The Institute for Safe Medication Practices (ISMP) classifies insulin as a high-risk medication. This study examines insulin mix-up errors that resulted in emergency department visits or other serious adverse events. Most cases of medication mix-up involved rapid-acting insulin. Recommended prevention strategies include increased patient education and human factors engineering.
Gurwitz JH, Kapoor A, Garber L, et al. JAMA Intern Med. 2021;181:610-618.
High-risk medications have the potential to cause serious patient harm if not administered correctly. In this randomized trial, a pharmacist-directed intervention (including in-home assessment by a clinical pharmacist, communication with the primary care team, and telephone follow-up) did not result in a lower rate of adverse drug events or medication errors involving high-risk drug classes during the posthospitalization period.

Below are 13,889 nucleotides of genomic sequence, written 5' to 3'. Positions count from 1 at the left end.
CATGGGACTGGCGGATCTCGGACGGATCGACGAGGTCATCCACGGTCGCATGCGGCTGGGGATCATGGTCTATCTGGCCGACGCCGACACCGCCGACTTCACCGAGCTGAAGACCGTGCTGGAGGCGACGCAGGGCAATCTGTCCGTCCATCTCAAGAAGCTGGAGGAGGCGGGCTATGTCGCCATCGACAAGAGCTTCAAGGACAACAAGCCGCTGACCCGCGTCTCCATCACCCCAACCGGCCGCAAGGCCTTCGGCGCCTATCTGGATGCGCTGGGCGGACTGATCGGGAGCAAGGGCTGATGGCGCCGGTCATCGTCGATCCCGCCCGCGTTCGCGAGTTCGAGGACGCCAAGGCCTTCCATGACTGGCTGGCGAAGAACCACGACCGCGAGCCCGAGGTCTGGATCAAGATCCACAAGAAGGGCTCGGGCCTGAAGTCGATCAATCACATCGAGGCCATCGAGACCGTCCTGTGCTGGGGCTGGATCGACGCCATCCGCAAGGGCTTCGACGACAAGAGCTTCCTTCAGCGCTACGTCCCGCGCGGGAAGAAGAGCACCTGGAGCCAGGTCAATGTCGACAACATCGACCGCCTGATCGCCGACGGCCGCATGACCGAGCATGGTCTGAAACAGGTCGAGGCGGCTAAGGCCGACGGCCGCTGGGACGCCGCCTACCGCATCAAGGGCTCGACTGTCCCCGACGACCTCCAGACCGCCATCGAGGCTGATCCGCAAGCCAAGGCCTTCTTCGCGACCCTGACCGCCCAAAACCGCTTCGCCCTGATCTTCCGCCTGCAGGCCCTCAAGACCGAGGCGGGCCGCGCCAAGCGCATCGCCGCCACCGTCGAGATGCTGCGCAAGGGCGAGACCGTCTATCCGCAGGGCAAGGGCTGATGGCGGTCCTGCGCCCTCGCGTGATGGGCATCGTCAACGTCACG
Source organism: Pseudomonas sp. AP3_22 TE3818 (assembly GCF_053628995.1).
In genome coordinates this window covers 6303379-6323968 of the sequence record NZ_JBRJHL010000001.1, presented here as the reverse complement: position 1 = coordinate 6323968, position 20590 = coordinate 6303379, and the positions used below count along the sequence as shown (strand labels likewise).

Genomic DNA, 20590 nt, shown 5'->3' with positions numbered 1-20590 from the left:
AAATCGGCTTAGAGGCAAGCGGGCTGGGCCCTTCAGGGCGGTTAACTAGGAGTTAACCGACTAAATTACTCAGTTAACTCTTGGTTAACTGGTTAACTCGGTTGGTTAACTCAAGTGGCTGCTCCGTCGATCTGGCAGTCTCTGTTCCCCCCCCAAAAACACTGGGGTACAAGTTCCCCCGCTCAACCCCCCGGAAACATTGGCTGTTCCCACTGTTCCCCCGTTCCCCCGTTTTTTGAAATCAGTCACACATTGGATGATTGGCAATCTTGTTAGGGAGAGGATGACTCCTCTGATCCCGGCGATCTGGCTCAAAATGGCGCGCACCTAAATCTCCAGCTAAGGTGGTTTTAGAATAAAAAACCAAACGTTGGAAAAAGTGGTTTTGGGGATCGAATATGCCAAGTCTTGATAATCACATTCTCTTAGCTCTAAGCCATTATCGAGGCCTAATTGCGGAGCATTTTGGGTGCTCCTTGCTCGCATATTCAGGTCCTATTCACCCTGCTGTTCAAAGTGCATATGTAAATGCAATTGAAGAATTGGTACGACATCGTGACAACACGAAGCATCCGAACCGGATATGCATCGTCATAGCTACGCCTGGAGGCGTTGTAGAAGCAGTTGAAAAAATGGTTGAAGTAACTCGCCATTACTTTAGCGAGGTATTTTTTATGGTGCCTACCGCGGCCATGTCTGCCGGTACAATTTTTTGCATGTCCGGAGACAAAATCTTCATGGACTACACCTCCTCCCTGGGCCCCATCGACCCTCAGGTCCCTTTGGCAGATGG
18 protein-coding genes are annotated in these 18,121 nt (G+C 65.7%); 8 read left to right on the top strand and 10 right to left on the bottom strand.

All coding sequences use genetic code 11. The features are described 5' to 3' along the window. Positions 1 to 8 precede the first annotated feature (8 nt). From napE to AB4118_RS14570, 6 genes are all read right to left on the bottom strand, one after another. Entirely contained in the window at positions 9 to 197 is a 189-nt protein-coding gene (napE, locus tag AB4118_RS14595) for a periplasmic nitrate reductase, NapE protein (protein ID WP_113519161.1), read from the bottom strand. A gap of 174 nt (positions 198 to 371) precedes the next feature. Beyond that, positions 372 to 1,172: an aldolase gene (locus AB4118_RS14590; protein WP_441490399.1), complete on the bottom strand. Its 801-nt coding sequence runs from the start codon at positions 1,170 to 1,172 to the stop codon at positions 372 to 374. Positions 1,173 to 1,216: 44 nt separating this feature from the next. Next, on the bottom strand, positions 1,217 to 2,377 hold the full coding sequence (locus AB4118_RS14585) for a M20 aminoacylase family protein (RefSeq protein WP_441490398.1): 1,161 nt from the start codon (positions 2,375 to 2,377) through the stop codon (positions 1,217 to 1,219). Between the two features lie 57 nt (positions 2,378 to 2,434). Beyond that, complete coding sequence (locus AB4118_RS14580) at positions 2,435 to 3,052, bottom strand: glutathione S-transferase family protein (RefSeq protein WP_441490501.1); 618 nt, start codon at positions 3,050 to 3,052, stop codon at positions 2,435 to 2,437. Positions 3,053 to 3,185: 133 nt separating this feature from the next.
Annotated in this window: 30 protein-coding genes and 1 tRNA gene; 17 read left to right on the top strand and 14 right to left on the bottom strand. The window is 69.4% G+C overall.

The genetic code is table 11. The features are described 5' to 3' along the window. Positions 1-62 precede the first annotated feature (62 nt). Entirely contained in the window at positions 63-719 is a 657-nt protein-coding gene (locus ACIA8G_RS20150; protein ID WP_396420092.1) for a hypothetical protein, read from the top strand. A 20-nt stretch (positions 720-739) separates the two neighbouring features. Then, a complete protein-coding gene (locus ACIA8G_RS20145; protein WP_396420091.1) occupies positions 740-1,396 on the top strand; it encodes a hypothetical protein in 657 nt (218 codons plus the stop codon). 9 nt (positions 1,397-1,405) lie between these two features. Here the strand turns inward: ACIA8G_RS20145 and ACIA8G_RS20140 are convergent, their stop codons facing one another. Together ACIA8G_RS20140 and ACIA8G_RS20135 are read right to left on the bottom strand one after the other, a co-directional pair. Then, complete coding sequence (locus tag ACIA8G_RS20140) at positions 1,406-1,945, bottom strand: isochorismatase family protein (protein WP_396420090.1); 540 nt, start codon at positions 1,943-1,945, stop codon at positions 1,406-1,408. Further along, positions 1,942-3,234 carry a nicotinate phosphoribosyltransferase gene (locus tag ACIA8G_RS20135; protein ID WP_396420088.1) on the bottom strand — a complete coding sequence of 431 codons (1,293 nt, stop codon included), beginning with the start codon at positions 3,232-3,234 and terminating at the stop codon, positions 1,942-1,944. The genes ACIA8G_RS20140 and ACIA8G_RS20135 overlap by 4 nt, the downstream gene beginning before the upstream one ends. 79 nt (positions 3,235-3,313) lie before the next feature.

Wei ET, Koh E, Kelly MS, et al. J Am Pharm Assoc (2003). 2020;60:e76-e80.
Insulin is a high-risk medication that can lead to harm if administered incorrectly. This article describes four cases highlighting the importance of providing appropriate education on injectable antidiabetic medications, common diabetes-related medication errors in primary care, identifying patients who may be at high risk and ways to prevent these errors.    
Ho S, Stamm R, Hibbs M, et al. Jt Comm J Qual Patient Saf. 2019;45:814-821.
Recent guidelines from the Institute for Safe Medication Practices have warned of the risk of blood-borne disease transmission associated with insulin pen sharing in hospitalized patients and provide recommendations for safe practices.  This paper describes the impact on insulin pen sharing after the implementation of safe practice recommendations (e.g., label redesign, patient-specific bar coding on pens) at a quaternary academic medical center. Institutional efforts resulted in a less frequent pen-sharing events and a decrease in latent errors found during medication drawer audits, such as retained pens after discharge and illegible or missing label. 
Bain A, Silcock J, Kavanagh S, et al. BMJ Open Qual. 2019;8:e000655.